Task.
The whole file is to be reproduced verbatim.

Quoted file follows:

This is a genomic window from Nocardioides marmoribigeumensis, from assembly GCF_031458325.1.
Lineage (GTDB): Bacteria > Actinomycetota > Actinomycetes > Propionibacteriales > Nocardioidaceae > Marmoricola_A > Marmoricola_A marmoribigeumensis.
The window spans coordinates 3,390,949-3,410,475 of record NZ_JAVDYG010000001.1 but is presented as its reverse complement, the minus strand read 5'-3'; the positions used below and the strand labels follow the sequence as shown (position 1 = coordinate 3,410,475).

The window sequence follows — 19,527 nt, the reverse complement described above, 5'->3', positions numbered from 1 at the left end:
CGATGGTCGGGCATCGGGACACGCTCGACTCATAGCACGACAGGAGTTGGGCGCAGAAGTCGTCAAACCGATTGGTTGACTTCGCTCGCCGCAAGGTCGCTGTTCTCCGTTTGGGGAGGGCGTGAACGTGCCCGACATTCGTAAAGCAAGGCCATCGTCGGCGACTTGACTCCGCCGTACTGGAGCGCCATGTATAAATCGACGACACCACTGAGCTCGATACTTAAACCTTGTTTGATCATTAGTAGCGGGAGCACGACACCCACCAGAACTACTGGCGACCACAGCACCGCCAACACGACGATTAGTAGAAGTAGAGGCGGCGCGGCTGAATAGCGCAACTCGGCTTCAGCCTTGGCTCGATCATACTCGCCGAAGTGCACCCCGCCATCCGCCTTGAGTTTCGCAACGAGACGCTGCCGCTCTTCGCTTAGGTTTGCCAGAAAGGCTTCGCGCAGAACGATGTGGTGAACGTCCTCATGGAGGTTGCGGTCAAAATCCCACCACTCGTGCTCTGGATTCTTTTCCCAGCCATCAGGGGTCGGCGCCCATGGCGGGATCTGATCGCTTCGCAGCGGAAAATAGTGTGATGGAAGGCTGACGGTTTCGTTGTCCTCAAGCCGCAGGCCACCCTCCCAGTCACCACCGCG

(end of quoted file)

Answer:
This is a genomic window from Nocardioides marmoribigeumensis, from assembly GCF_031458325.1.
Lineage (GTDB): Bacteria > Actinomycetota > Actinomycetes > Propionibacteriales > Nocardioidaceae > Marmoricola_A > Marmoricola_A marmoribigeumensis.
The window spans coordinates 3,390,949-3,410,475 of record NZ_JAVDYG010000001.1 but is presented as its reverse complement, the minus strand read 5'-3'; the positions used below and the strand labels follow the sequence as shown (position 1 = coordinate 3,410,475).

The window sequence follows — 19,527 nt, the reverse complement described above, 5'->3', positions numbered from 1 at the left end:
CGATGGTCGGGCATCGGGACACGCTCGACTCATAGCACGACAGGAGTTGGGCGCAGAAGTCGTCAAACCGATTGGTTGACTTCGCTCGCCGCAAGGTCGCTGTTCTCCGTTTGGGGAGGGCGTGAACGTGCCCGACATTCGTAAAGCAAGGCCATCGTCGGCGACTTGACTCCGCCGTACTGGAGCGCCATGTATAAATCGACGACACCACTGAGCTCGATACTTAAACCTTGTTTGATCATTAGTAGCGGGAGCACGACACCCACCAGAACTACTGGCGACCACAGCACCGCCAACACGACGATTAGTAGAAGTAGAGGCGGCGCGGCTGAATAGCGCAACTCGGCTTCAGCCTTGGCTCGATCATACTCGCCGAAGTGCACCCCGCCATCCGCCTTGAGTTTCGCAACGAGACGCTGCCGCTCTTCGCTTAGGTTTGCCAGAAAGGCTTCGCGCAGAACGATGTGGTGAACGTCCTCATGGAGGTTGCGGTCAAAATCCCACCACTCGTGCTCTGGATTCTTTTCCCAGCCATCAGGGGTCGGCGCCCATGGCGGGATCTGATCGCTTCGCAGCGGAAAATAGTGTGATGGAAGGCTGACGGTTTCGTTGTCCTCAAGCCGCAGGCCACCCTCCCAGTCACCACCGCG